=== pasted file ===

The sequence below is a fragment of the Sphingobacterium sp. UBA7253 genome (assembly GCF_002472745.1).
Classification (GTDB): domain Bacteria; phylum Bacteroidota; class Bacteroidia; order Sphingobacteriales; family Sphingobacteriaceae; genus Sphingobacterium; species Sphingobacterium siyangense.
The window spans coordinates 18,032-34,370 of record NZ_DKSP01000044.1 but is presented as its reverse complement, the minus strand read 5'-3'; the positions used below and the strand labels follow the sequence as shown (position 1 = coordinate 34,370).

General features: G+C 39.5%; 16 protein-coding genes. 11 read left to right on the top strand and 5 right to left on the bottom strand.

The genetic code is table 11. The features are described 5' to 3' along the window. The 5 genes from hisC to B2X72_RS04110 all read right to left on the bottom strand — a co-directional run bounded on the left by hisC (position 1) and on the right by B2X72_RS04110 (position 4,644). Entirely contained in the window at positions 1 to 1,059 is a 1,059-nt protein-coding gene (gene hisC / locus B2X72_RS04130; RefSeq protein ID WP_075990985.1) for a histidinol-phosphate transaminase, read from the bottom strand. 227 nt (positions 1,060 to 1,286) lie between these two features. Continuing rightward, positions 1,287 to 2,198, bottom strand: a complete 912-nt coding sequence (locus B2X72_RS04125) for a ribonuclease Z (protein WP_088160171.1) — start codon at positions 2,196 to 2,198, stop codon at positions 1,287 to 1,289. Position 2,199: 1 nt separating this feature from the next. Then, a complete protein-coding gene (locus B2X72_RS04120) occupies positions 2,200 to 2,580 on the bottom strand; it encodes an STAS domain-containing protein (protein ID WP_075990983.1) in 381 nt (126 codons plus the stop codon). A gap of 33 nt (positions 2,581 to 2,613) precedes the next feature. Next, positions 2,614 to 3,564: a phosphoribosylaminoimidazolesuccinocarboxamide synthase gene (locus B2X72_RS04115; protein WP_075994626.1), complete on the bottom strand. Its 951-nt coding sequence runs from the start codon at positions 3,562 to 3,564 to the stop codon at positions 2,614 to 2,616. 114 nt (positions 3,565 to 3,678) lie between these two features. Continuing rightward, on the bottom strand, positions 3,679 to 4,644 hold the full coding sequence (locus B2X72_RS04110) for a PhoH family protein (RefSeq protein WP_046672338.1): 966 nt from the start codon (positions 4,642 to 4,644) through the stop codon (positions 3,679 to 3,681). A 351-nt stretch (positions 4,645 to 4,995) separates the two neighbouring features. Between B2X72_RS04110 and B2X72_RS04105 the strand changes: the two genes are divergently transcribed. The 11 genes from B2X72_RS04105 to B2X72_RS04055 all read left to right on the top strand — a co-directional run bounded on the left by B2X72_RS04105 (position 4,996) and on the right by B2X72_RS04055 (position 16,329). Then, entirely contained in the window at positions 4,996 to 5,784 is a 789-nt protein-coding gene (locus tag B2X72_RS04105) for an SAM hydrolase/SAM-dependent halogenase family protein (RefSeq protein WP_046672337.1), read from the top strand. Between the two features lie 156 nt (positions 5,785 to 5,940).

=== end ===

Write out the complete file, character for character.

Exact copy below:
The sequence below is a fragment of the Sphingobacterium sp. UBA7253 genome (assembly GCF_002472745.1).
Classification (GTDB): domain Bacteria; phylum Bacteroidota; class Bacteroidia; order Sphingobacteriales; family Sphingobacteriaceae; genus Sphingobacterium; species Sphingobacterium siyangense.
The window spans coordinates 18,032-34,370 of record NZ_DKSP01000044.1 but is presented as its reverse complement, the minus strand read 5'-3'; the positions used below and the strand labels follow the sequence as shown (position 1 = coordinate 34,370).

General features: G+C 39.5%; 16 protein-coding genes. 11 read left to right on the top strand and 5 right to left on the bottom strand.

The genetic code is table 11. The features are described 5' to 3' along the window. The 5 genes from hisC to B2X72_RS04110 all read right to left on the bottom strand — a co-directional run bounded on the left by hisC (position 1) and on the right by B2X72_RS04110 (position 4,644). Entirely contained in the window at positions 1 to 1,059 is a 1,059-nt protein-coding gene (gene hisC / locus B2X72_RS04130; RefSeq protein ID WP_075990985.1) for a histidinol-phosphate transaminase, read from the bottom strand. 227 nt (positions 1,060 to 1,286) lie between these two features. Continuing rightward, positions 1,287 to 2,198, bottom strand: a complete 912-nt coding sequence (locus B2X72_RS04125) for a ribonuclease Z (protein WP_088160171.1) — start codon at positions 2,196 to 2,198, stop codon at positions 1,287 to 1,289. Position 2,199: 1 nt separating this feature from the next. Then, a complete protein-coding gene (locus B2X72_RS04120) occupies positions 2,200 to 2,580 on the bottom strand; it encodes an STAS domain-containing protein (protein ID WP_075990983.1) in 381 nt (126 codons plus the stop codon). A gap of 33 nt (positions 2,581 to 2,613) precedes the next feature. Next, positions 2,614 to 3,564: a phosphoribosylaminoimidazolesuccinocarboxamide synthase gene (locus B2X72_RS04115; protein WP_075994626.1), complete on the bottom strand. Its 951-nt coding sequence runs from the start codon at positions 3,562 to 3,564 to the stop codon at positions 2,614 to 2,616. 114 nt (positions 3,565 to 3,678) lie between these two features. Continuing rightward, on the bottom strand, positions 3,679 to 4,644 hold the full coding sequence (locus B2X72_RS04110) for a PhoH family protein (RefSeq protein WP_046672338.1): 966 nt from the start codon (positions 4,642 to 4,644) through the stop codon (positions 3,679 to 3,681). A 351-nt stretch (positions 4,645 to 4,995) separates the two neighbouring features. Between B2X72_RS04110 and B2X72_RS04105 the strand changes: the two genes are divergently transcribed. The 11 genes from B2X72_RS04105 to B2X72_RS04055 all read left to right on the top strand — a co-directional run bounded on the left by B2X72_RS04105 (position 4,996) and on the right by B2X72_RS04055 (position 16,329). Then, entirely contained in the window at positions 4,996 to 5,784 is a 789-nt protein-coding gene (locus tag B2X72_RS04105) for an SAM hydrolase/SAM-dependent halogenase family protein (RefSeq protein WP_046672337.1), read from the top strand. Between the two features lie 156 nt (positions 5,785 to 5,940).